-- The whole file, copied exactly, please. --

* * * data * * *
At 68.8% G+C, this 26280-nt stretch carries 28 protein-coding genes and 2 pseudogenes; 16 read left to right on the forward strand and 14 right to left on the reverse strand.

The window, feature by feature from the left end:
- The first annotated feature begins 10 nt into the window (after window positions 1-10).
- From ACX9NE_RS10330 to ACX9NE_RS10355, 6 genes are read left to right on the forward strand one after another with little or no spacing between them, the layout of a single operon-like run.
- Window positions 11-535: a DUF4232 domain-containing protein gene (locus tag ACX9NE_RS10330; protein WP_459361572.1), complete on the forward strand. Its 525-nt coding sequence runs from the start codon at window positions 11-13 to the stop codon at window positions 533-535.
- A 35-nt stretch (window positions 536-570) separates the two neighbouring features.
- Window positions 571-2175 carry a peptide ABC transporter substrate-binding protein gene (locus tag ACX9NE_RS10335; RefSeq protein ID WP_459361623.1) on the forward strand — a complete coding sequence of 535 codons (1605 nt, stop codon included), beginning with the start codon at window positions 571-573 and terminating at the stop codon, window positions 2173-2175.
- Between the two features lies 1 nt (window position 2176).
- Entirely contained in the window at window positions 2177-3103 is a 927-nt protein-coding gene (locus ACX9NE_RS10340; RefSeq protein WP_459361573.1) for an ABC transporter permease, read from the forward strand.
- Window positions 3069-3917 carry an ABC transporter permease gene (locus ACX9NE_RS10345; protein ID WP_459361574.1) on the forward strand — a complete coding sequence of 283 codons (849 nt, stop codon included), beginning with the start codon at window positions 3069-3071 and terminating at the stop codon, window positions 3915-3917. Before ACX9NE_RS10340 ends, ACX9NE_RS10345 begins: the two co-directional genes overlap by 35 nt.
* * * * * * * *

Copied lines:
At 68.8% G+C, this 26280-nt stretch carries 28 protein-coding genes and 2 pseudogenes; 16 read left to right on the forward strand and 14 right to left on the reverse strand.

The window, feature by feature from the left end:
- The first annotated feature begins 10 nt into the window (after window positions 1-10).
- From ACX9NE_RS10330 to ACX9NE_RS10355, 6 genes are read left to right on the forward strand one after another with little or no spacing between them, the layout of a single operon-like run.
- Window positions 11-535: a DUF4232 domain-containing protein gene (locus tag ACX9NE_RS10330; protein WP_459361572.1), complete on the forward strand. Its 525-nt coding sequence runs from the start codon at window positions 11-13 to the stop codon at window positions 533-535.
- A 35-nt stretch (window positions 536-570) separates the two neighbouring features.
- Window positions 571-2175 carry a peptide ABC transporter substrate-binding protein gene (locus tag ACX9NE_RS10335; RefSeq protein ID WP_459361623.1) on the forward strand — a complete coding sequence of 535 codons (1605 nt, stop codon included), beginning with the start codon at window positions 571-573 and terminating at the stop codon, window positions 2173-2175.
- Between the two features lies 1 nt (window position 2176).
- Entirely contained in the window at window positions 2177-3103 is a 927-nt protein-coding gene (locus ACX9NE_RS10340; RefSeq protein WP_459361573.1) for an ABC transporter permease, read from the forward strand.
- Window positions 3069-3917 carry an ABC transporter permease gene (locus ACX9NE_RS10345; protein ID WP_459361574.1) on the forward strand — a complete coding sequence of 283 codons (849 nt, stop codon included), beginning with the start codon at window positions 3069-3071 and terminating at the stop codon, window positions 3915-3917. Before ACX9NE_RS10340 ends, ACX9NE_RS10345 begins: the two co-directional genes overlap by 35 nt.